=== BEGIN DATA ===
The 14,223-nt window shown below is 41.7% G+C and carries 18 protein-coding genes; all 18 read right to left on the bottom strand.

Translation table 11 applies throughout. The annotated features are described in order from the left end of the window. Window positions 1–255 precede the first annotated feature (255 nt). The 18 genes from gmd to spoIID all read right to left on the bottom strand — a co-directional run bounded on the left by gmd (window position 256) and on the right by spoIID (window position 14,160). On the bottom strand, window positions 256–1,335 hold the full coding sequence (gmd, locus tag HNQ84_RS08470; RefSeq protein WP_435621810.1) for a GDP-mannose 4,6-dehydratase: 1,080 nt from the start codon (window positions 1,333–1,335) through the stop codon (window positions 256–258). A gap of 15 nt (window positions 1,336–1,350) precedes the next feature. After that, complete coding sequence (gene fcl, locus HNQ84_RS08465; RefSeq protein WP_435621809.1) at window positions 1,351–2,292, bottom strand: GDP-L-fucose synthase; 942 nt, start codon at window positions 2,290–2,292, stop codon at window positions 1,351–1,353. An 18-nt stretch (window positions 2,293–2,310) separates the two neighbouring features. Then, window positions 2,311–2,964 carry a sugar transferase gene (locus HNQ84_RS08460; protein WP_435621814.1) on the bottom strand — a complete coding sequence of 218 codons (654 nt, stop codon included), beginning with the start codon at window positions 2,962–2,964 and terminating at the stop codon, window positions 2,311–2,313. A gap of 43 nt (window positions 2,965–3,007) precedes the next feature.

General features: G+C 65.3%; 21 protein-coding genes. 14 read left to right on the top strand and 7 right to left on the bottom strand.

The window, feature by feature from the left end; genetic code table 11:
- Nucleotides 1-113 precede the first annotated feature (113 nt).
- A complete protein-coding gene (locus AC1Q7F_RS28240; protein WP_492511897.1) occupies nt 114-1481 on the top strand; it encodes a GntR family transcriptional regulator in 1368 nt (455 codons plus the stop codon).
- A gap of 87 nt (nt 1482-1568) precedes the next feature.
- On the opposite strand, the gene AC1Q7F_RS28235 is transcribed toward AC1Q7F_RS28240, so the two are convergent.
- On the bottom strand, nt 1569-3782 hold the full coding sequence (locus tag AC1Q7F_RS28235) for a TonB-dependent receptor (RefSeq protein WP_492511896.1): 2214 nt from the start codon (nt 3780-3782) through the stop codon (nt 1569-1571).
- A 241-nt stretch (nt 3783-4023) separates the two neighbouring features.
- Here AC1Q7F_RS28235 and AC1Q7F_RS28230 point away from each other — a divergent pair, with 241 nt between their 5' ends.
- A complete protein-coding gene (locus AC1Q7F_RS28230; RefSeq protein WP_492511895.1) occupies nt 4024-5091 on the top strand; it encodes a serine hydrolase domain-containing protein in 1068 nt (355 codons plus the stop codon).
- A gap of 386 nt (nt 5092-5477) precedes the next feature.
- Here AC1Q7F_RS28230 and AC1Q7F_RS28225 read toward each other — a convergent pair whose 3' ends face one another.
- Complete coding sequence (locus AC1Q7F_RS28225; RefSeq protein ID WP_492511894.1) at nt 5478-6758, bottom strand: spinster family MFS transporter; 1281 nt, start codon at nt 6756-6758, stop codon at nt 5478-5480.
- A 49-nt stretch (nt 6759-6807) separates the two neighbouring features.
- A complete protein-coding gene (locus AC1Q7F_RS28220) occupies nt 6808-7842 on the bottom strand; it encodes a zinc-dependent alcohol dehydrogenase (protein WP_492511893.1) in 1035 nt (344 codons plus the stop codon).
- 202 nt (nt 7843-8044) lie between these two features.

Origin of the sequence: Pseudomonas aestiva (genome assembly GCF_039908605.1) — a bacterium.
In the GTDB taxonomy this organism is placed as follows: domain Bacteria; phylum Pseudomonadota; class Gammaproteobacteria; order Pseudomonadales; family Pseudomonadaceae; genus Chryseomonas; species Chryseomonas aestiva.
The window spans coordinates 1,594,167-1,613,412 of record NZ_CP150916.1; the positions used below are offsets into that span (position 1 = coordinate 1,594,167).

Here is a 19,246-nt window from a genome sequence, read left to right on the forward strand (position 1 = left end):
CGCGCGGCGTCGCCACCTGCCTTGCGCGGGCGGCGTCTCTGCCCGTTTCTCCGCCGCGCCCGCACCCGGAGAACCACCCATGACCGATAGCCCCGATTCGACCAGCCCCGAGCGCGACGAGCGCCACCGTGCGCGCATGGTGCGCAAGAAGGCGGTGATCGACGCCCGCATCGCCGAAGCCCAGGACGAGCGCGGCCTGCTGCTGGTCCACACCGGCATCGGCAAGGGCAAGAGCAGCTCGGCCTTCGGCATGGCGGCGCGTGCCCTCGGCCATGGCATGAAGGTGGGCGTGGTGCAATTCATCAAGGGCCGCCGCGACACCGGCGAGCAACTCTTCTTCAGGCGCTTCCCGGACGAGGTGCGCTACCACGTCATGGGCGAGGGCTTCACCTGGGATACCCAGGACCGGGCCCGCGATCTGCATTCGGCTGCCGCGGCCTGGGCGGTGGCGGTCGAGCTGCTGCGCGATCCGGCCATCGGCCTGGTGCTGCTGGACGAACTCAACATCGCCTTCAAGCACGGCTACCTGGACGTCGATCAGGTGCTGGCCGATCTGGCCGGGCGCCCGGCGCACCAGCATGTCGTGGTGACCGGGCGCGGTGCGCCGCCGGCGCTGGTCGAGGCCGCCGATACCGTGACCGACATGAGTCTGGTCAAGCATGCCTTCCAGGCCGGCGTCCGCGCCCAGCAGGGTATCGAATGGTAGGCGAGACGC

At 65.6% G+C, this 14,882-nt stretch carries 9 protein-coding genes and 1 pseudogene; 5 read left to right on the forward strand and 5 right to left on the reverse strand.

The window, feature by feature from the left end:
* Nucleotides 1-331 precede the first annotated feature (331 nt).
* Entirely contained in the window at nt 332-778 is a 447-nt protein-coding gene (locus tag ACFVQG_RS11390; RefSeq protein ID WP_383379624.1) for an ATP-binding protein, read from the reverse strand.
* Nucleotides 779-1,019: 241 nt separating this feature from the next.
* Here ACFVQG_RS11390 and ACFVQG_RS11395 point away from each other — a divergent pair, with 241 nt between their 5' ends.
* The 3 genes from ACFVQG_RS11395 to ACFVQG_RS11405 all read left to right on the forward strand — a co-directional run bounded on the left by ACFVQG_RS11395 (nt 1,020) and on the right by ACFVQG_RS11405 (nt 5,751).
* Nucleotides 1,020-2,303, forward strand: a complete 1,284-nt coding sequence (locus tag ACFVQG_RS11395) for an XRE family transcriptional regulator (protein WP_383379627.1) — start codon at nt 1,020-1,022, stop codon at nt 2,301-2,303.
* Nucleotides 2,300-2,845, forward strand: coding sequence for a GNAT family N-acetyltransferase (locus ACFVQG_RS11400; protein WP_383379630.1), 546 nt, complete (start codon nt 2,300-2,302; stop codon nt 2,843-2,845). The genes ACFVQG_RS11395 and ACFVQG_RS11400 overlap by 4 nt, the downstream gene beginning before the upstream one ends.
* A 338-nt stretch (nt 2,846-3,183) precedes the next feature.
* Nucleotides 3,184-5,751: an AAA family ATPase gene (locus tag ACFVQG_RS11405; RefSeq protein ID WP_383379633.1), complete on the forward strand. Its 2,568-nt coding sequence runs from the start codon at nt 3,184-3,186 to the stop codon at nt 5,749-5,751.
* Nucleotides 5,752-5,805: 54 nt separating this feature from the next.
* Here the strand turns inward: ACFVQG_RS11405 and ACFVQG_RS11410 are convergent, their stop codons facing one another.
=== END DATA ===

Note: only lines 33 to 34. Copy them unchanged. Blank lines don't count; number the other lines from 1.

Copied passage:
* A 338-nt stretch (nt 2,846-3,183) precedes the next feature.
* Nucleotides 3,184-5,751: an AAA family ATPase gene (locus tag ACFVQG_RS11405; RefSeq protein ID WP_383379633.1), complete on the forward strand. Its 2,568-nt coding sequence runs from the start codon at nt 3,184-3,186 to the stop codon at nt 5,749-5,751.